From Though his math was off, Yogi Berra's main message was simple and understandable: if you aren't mentally locked in, you can't hope to succeed in baseball. Physical ability is extremely important, but an unfocused athlete can only perform so well.

For AppleSox right-hander Curtis Bafus, getting properly prepared mentally is key to his gameday routine. It's also a big reason why the right-hander from VCU is the starting pitcher for the North division in the West Coast League All-Star Game.

Bafus has been a workhorse for the AppleSox this season. Through seven appearances, six starts, Bafus is 3-4 with a 2.72 ERA. His 43 strikeouts and 43 innings-pitched are both second in the West Coast League in their respective categories.

Since allowing six runs in 4.2 innings in his first start of the year on June 2, Bafus has not allowed more than three earned runs in any of his six other appearances and has tossed at least six innings in all of them.

“I’m just trying to be more consistent and work hard every day," Bafus said.

Fans may only see Bafus warming up on the bullpen or shagging fly balls in batting practice, but it's what the fans don't see that is a pivotal element of his gameday pre-start rehearsal.

About two hours before first pitch, Bafus likes to find a quiet place to sit and meditate. He likes to picture success in hope that it will build a confidence that he can take onto the mound with him.

"I’ll just sit down and visualize me throwing strikes in the zone," Bafus said. "I feel like that helps a lot.”

Despite winning the West Coast League Pitcher of the Week honors for his work from July 2-8, Bafus has picked up consecutive tough-luck losses. Bafus has only allowed a combined two earned runs over 13.1 innings in his last two starts, but the Sox fell to Walla Walla, 2-0, on July 8 and again to Bellingham, 2-0, on July 14.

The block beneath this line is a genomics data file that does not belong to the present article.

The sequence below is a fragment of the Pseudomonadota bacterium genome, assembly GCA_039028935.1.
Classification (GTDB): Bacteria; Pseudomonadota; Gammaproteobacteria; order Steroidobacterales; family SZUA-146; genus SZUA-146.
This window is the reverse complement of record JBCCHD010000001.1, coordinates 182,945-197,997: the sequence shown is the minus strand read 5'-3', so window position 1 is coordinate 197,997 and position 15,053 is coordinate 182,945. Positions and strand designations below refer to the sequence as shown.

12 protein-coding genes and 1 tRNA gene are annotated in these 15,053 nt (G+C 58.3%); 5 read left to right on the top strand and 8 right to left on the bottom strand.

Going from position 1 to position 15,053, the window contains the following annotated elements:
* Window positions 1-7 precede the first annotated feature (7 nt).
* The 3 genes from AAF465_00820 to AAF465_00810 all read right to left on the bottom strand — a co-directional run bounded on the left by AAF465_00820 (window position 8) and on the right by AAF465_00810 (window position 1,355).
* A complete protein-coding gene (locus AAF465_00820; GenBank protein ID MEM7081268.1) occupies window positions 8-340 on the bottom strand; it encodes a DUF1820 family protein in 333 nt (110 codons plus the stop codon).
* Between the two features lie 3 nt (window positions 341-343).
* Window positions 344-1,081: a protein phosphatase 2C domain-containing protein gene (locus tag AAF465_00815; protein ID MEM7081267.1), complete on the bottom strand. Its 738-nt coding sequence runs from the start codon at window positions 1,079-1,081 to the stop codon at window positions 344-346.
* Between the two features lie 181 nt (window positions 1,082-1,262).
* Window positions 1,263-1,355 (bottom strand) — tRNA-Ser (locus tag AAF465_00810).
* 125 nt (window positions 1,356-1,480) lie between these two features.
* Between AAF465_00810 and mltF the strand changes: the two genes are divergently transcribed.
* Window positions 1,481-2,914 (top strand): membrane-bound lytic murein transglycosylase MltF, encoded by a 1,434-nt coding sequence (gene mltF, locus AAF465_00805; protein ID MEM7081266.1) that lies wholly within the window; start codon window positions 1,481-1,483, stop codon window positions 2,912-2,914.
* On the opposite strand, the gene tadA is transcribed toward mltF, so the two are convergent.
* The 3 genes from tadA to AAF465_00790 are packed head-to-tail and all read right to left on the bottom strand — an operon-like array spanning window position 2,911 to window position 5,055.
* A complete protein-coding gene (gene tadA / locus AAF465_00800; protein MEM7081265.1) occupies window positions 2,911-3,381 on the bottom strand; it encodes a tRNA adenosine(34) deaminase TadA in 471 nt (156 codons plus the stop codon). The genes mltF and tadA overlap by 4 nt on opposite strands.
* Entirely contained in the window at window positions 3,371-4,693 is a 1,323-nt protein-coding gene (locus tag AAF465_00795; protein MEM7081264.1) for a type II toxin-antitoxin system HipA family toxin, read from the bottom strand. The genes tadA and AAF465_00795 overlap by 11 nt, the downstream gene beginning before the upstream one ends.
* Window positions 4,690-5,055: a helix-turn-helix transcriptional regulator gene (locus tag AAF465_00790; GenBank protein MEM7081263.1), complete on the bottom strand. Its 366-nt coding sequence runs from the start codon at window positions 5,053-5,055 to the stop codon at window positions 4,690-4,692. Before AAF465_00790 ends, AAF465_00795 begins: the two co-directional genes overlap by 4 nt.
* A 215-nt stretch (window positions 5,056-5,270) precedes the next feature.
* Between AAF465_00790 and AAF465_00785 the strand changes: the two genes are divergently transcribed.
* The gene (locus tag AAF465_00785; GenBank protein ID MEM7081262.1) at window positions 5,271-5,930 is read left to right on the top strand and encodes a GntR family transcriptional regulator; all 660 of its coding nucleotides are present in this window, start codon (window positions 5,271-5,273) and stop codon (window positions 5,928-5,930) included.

The most recent outing was one of Bafus's finest this season. He struck out nine in 6.1 innings and did not walk any batters in an appearance for the second time this season.

In that performance, pitching coach Riley Drongesen said that Bafus's fastball wasn't even at its peak potential. Typically, his fastball is between 89-to-91 miles per hour, but Bafus was averaging upper 80's this past Saturday.

"He used that to his advantage," Drongesen said. "Stuff-wise, not his most electric, but man, did he pitch his butt off as far as competitiveness."

The ability to still perform well even without your best stuff can be contributed back to Bafus's meditation before the game. By picturing himself succeeding and ingraining that positive outlook in his mind, Bafus feels that he can overcome whatever adversity comes his way.

"It’s very important in this sport," Bafus said, "because you’ve got to deal with a lot of failures, so overcoming that is huge.”

Meditation has worked very well for Bafus. It has provided him with the proper mindset entering starts and has translated into a successful summer. Over the last couple weeks, Bafus has reaped the rewards of his work and that will continue on Tuesday night in Port Angeles.

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